Texas Tech planning to open a vet school citing industry needs, student demand
Texas Tech University System officials announced today (Dec. 4) plans to develop a veterinary school and veterinary medicine doctoral program in response to student demand and industry needs.
Tech's College of Agricultural Sciences and Natural Resources and the Texas Tech University Health Sciences Center are utilizing established strengths to develop a program that provides important animal health solutions and veterinarians to address the unique agricultural challenges facing this region and state.
"Addressing the veterinary education needs in Texas is crucial not only because of the region's and state's deep-rooted history with agriculture and ranching, but also because of its continued prosperity," said Robert Duncan, Texas Tech University System chancellor. "Our vision goes beyond the establishment of a veterinary school, setting out to transform the landscape of veterinary medicine education and provide innovative solutions for the industry's future."
Texas is the nation's leading producer of cattle, a $13 billion industry in 2012, according to the Texas Department of Agriculture. There also are more than 248,000 ranches and farms in Texas, the most of any state in the U.S., with large animals and food-producing livestock.
The College of Agricultural Sciences and Natural Resources is one of the largest non-land grant agricultural schools in the nation with distinguished academic and research programs, world-renowned faculty and staff and award-winning students with a legacy of national championship titles. The college consists of 11 research centers and institutes, including the the Burnett Center and Feedlot, the International Center for Food Industry Excellence, the Texas Tech Equestrian Center, the Beef Cattle Center and New Deal Farm and the Department of Animal and Food Sciences, which offers the only animal science doctoral degree in the region.
Currently, there are more than 150 students in pre-veterinary education in the College of Agriculture Sciences and Natural Resources, but the lack of veterinary schools prohibits many qualified students from becoming veterinarians. Therefore, the new veterinary school will serve the needs of both Texas students and agriculture.
"Being in West Texas where most of the state's and nation's livestock are concentrated, we understand the importance of veterinary medicine and see the industry's needs first-hand," said Michael Galyean, dean of the College of Agricultural Sciences and Natural Resources. "Texas Tech has been committed to serving the agricultural industry since its establishment in 1923, and it is our goal to be a national leader in animal health, food animal production and biosecurity."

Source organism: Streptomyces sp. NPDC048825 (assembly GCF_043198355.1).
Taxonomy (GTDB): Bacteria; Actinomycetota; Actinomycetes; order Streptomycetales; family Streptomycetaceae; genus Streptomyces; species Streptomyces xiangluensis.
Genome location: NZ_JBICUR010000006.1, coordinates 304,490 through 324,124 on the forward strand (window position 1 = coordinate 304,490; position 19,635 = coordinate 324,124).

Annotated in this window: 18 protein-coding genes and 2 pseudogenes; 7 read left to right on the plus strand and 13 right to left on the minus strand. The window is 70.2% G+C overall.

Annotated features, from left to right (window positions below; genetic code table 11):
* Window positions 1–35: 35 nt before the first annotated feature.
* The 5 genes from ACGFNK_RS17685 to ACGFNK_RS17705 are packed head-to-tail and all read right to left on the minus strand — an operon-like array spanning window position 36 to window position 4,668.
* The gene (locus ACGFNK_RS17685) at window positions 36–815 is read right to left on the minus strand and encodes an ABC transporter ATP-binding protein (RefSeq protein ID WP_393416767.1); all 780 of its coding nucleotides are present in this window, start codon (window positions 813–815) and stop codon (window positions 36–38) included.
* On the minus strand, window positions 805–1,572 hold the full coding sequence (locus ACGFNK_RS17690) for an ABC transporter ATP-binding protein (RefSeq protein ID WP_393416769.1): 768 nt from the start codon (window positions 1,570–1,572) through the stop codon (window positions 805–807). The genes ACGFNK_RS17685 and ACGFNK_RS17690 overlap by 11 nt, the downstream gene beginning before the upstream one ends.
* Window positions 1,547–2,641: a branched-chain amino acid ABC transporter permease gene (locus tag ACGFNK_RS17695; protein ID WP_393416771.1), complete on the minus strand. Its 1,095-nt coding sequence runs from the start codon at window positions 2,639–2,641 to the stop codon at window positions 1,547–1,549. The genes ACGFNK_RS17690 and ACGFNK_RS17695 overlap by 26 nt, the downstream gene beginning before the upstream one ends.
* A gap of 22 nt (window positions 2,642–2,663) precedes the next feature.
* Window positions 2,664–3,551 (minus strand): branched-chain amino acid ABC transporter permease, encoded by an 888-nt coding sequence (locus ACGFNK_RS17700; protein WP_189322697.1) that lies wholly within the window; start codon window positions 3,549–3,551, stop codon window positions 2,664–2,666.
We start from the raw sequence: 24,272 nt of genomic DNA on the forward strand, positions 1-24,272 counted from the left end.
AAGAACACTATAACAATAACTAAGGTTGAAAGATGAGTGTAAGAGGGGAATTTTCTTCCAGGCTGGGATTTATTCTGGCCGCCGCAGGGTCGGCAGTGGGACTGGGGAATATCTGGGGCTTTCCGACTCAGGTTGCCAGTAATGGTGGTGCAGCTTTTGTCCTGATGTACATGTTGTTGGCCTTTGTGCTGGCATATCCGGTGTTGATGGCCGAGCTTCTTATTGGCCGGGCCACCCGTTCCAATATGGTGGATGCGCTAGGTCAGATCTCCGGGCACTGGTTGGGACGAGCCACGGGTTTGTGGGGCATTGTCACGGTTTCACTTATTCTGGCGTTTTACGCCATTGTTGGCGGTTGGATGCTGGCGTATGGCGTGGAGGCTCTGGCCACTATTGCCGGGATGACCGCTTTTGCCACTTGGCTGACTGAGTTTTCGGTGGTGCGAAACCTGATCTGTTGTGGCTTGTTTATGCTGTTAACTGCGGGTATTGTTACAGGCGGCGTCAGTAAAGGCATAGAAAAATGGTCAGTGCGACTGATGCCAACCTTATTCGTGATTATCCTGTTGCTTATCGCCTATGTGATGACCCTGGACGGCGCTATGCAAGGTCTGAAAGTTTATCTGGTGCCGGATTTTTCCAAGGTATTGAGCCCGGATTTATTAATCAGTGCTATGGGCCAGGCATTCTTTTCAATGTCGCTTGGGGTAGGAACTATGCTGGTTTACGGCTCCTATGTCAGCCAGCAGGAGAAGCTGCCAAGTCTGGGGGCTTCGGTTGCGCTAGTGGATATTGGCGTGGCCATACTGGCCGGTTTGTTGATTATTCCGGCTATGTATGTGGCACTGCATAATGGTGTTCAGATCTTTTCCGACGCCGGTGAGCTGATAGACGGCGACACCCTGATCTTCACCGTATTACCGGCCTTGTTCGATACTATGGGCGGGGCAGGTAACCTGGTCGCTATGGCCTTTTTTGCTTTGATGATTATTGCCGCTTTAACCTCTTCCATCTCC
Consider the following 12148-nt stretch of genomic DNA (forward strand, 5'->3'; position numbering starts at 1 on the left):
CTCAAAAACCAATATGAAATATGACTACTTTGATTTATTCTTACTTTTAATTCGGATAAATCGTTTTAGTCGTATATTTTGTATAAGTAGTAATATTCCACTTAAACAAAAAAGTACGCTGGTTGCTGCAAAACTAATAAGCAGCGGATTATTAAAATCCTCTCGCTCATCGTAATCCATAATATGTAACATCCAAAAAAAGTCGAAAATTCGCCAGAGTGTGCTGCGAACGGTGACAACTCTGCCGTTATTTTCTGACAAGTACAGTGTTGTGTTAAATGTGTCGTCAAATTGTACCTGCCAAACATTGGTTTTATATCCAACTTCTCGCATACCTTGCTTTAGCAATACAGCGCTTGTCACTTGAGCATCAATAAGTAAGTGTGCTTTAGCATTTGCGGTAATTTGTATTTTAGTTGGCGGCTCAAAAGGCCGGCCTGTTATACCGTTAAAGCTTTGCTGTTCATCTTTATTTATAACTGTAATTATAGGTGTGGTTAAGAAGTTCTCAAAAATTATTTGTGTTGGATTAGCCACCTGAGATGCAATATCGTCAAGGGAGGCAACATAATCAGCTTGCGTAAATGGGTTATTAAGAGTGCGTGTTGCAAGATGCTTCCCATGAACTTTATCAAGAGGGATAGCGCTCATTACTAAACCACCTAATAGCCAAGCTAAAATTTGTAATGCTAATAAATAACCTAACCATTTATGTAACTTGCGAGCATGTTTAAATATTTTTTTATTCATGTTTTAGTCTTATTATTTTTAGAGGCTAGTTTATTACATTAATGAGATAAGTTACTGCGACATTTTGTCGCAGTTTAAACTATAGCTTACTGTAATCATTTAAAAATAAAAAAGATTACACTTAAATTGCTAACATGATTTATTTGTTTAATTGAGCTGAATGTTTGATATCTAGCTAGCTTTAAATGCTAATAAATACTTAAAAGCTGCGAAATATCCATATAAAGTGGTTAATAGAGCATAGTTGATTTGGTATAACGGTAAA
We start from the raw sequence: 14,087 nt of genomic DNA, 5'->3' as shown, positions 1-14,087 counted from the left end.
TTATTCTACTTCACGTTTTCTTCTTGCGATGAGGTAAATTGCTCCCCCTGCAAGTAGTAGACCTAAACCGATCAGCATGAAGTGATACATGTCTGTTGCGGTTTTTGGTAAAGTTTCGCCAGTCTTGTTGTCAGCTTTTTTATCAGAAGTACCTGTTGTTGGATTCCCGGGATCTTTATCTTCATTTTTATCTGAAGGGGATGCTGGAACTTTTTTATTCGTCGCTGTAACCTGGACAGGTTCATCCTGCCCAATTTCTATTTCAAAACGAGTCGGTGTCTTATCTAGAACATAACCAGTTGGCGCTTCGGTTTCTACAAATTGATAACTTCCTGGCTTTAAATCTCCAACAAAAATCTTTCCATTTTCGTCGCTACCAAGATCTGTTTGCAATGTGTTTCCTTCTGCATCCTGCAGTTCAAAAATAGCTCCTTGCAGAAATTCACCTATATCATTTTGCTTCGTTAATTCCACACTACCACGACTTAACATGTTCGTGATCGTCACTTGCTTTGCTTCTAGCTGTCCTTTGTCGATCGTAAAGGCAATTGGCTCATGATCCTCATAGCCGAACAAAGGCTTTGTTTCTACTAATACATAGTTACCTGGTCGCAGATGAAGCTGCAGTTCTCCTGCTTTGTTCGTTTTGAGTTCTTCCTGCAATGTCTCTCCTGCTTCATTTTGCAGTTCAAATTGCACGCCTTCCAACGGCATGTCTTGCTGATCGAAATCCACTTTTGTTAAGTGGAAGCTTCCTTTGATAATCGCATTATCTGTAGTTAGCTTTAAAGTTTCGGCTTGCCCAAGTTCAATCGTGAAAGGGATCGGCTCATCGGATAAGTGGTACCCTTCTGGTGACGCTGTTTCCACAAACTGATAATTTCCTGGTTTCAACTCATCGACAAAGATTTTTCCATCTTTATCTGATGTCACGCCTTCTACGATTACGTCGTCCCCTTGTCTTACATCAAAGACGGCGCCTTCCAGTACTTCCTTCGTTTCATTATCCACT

Amarillo is the heart of the country's leading livestock production area, and TTUHSC's campus in Amarillo will serve as an ideal location for this initiative. In addition to leveraging its health care model that serves more than 2.5 million people throughout 108 counties, TTUHSC is poised to provide expertise, facilities and regional support. The university's faculty and numerous schools, particularly its School of Pharmacy, have the ability to collaborate on curriculum development, course instruction and research.
While the discussion of having a veterinary school goes back decades, the announcement comes after intensive internal planning, dialogue with higher education colleagues and notable interests from agricultural industry representatives and philanthropists. Texas Tech University System will continue discussions throughout 2016 and will seek appropriate approvals by the Texas Legislature and Texas Higher Education Coordinating Board.
Written by Dailey Fuller
CONTACT: Michael Galyean, Dean, College of Agricultural Sciences and Natural Resources, Texas Tech University at (806) 742-2808 or firstname.lastname@example.org
1207NM15 / For a full text of the story produced by TTU Communications and Marketing, click http://today.ttu.edu/posts/2015/12/veterinary-school
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